When asked what week in a pregnancy access to abortion should be cut off by Margaret Brennan on “Face the Nation,” Vice President Kamala Harris would not give a specific answer.
On Sunday, an interview with Harris was aired on “Face the Nation” where she discussed a variety of topics, including the upcoming 2024 presidential election and foreign policy. During the interview, Harris expressed support for upholding Roe v. Wade and said Congress “has the power and ability to pass legislation to put those protections back in law.”
When Brennan asked Harris, “what week of pregnancy should abortion access be cut off?” Harris said, “We need to restore the protections of Roe v. Wade.”
Brennan pressed further, asking, “Do you need to be more precise?” Harris responded, “I am being precise. We need to put into law the protections of Roe v. Wade. And that is about going back to where we were before the Dobbs decision.”
After Brennan asked Harris again for a specific point at which she believed abortion access should end, Harris said, “The women of America should be trusted to make decisions about their life and their body based on what they know to be in their best interest. It’s that simple.”
Brennan told Harris she was asking because Republicans believe not having a precise date in the law allows for abortion up until birth. Harris said this claim was “ridiculous” and “a mischaracterization of the point.”
Others, like Planned Parenthood President Alexis McGill, have made similar claims. “Like Nessie and Bigfoot, the term ‘late-term abortion’ is completely made up. It’s anti-abortion propaganda with no basis in medicine, intended to confuse people,” she said, per The Hill.
Former White House press secretary Jen Psaki said, “This claim that Democrats support abortion up until the moment of birth is entirely misleading,” according to The Hill.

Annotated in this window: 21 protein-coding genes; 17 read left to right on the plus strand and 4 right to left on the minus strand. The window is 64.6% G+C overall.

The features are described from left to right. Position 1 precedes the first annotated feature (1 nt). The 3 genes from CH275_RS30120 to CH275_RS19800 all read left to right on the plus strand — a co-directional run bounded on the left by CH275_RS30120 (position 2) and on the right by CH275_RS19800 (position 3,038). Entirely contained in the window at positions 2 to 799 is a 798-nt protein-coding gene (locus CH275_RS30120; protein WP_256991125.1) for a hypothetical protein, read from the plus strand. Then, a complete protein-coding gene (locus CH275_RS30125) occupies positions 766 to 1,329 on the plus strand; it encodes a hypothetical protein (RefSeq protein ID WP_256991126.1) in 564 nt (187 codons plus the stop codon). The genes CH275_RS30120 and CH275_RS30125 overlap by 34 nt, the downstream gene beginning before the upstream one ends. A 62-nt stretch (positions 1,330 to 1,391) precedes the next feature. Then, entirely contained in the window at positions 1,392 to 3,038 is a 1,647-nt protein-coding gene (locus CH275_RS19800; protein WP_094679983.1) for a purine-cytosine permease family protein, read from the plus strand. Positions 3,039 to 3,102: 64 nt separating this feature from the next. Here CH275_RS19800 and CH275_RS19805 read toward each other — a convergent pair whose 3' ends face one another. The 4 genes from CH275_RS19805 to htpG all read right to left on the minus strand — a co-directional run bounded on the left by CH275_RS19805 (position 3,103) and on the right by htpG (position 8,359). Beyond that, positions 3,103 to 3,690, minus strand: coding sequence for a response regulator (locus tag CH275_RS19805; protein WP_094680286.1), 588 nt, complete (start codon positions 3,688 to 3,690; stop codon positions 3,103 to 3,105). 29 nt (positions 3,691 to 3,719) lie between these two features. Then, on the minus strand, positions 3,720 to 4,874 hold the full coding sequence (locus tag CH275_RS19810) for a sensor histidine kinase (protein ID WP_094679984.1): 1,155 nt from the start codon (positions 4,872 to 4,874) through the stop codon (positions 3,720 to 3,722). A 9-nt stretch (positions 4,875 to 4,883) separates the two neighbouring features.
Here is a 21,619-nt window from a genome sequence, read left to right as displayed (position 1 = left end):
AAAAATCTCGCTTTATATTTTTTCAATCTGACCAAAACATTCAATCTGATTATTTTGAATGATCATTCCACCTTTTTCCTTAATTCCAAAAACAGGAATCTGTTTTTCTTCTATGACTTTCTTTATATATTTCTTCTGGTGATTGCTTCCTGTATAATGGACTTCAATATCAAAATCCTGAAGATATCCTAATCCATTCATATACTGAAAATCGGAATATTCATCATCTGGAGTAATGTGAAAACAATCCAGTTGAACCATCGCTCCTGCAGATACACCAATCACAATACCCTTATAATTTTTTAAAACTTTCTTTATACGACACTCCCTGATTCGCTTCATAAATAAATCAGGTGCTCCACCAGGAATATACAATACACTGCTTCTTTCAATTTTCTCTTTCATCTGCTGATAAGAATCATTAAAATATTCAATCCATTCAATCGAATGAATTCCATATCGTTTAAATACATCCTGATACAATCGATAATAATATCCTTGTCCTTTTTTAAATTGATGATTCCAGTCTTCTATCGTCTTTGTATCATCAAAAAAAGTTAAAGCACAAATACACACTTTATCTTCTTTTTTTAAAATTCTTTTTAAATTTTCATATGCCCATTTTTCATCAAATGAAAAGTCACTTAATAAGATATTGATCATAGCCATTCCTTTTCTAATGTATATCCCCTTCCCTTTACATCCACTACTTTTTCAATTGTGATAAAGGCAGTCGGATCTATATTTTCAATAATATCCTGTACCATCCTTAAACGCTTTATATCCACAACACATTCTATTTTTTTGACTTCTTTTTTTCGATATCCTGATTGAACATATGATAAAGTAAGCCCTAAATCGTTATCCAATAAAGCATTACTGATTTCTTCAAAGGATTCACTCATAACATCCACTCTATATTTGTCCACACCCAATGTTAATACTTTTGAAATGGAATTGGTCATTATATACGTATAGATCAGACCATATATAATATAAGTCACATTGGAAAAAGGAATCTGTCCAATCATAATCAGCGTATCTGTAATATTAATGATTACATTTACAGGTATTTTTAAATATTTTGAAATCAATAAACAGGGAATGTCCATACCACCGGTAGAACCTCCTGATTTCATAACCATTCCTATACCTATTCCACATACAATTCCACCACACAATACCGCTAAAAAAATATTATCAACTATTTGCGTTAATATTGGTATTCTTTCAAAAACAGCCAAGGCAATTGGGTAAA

Some have criticized Psaki’s and others’ claims due to legislation supported by congressional Democrats. “Elected Democrats have consistently voted in favor of legislation that permits late-term abortions in certain circumstances,” Alex Demas wrote for The Free Press.
While most U.S. states have some restrictions on abortion, Alaska, Washington, D.C., Colorado, Minnesota, New Jersey, New Mexico, Oregon and Vermont have no gestational limit on abortion, according to The New York Times.
In 2022, Sen. Joe Manchin of West Virginia and Sen. Bob Casey of Pennsylvania were the lone Democrats to block a bill that stipulated, “a health care provider has a statutory right under this act to provide abortion services, and may provide abortion services, and that provider’s patient has a corresponding right to receive such services, without” specific “limitations or requirements,” according to Fox News.
The other 46 Senate Democrats voted in favor of the bill.
After voting against the bill, Nebraska Sen. Ben Sasse said, per Fox News, “Tonight, the hard-left formally kicked the old slogan of ‘safe, legal and rare’ to the curb and embraced extreme pro-abortion politics. This legislation will make Planned Parenthood’s army of lobbyists happy, but it’s going to alienate a lot of Americans.”
Before the Roe v. Wade decision in 1973, “abortions were prohibited in 33 states and only allowed in special circumstances in 13 others,” per PBS. After the court ruling, abortion was then federally at the discretion of the mother during the first trimester, regulated but not outlawed by states during the second trimester, and regulated and potentially outlawed during the third trimester of pregnancy.
In 2020, 615,911 abortions were reported, per a Centers for Disease Control and Prevention report. Of those, 93.1% were reported to be at 13 weeks or less gestation, 5.8% between 14-20 weeks gestation, and 0.9% at 21 or more weeks. This means abortions at or past 21 weeks accounted for around 6,000 abortions in the U.S. in 2020.
While a plurality of Americans support abortion access up until 14 weeks, most Americans do not believe abortion should be legal in all cases or illegal in all cases, according to the 2022 American Family Survey.